When Black Girls Teach: Community, Conversation, and Career Contentment in Urban Education Through Social Media
by Danielle L. Apugo - April 03, 2017
This commentary highlights the urgency of establishing and nurturing communal social media spaces of resistance for Black women in urban education to support sustainability, retention, and overall career contentment.
Throughout my time as a Black woman teacher in urban K12 schools, I struggled miserably with the lack of support I had at almost every level. As a new teacher, I was not consistently supported as a professional and I was barely being supported financially. I quickly arrived at a point in my teaching experiences where I expected very little from those who had once spoken so passionately about me teaching in their school. Going from one school to the next, the story never changed, only the faces and my level of being fed up with teaching did. It was during my second or third school in only three years that I sincerely realized that my white fellow teachers and leaders were experiencing what was happening to the Black children they were responsible for quite differently than I was. Even having been born and raised in rural north Louisiana and being deeply conscious of the differences in racialized experiences between Black and white when it comes to education, I was still struck by how lightly the blatant mistreatment and miseducation of Black children and teachers was taken even in the most resourceful and abundant areas of the country.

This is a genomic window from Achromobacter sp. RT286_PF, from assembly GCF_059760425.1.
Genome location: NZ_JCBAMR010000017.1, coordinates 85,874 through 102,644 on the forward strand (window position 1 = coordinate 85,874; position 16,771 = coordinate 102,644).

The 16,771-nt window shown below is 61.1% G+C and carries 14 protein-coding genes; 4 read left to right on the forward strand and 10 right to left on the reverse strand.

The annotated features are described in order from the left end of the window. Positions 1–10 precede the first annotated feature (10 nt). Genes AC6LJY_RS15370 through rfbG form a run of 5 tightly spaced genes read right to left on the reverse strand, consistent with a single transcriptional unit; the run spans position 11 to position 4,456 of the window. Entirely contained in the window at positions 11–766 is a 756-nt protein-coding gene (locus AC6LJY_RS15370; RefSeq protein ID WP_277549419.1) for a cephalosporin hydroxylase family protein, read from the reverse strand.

I realized that because I was a Black woman responsible for Black children and their education, certain things deeply bothered me that did not seem to bother white teachers. For example, there was a lack of dignity in behavioral consequences, an absence of passion for teaching children about their history, overtly racist and micro-aggressive interactions with students, and an inability to see Black children, families, neighborhoods, and their lived experiences beyond the narrative that pervades the history of Black education in the U.S.
As a Black woman and a teacher, these observations were and still are a deep source of pain and despair. The mental anguish, disgust, and exhaustion of having to bear witness to these occasions, while also advocating for better within the school and beyond is exhausting and mentally unsustainable. Over time, this tug-of-war breaks you down. Not just as a teacher, but as a human being.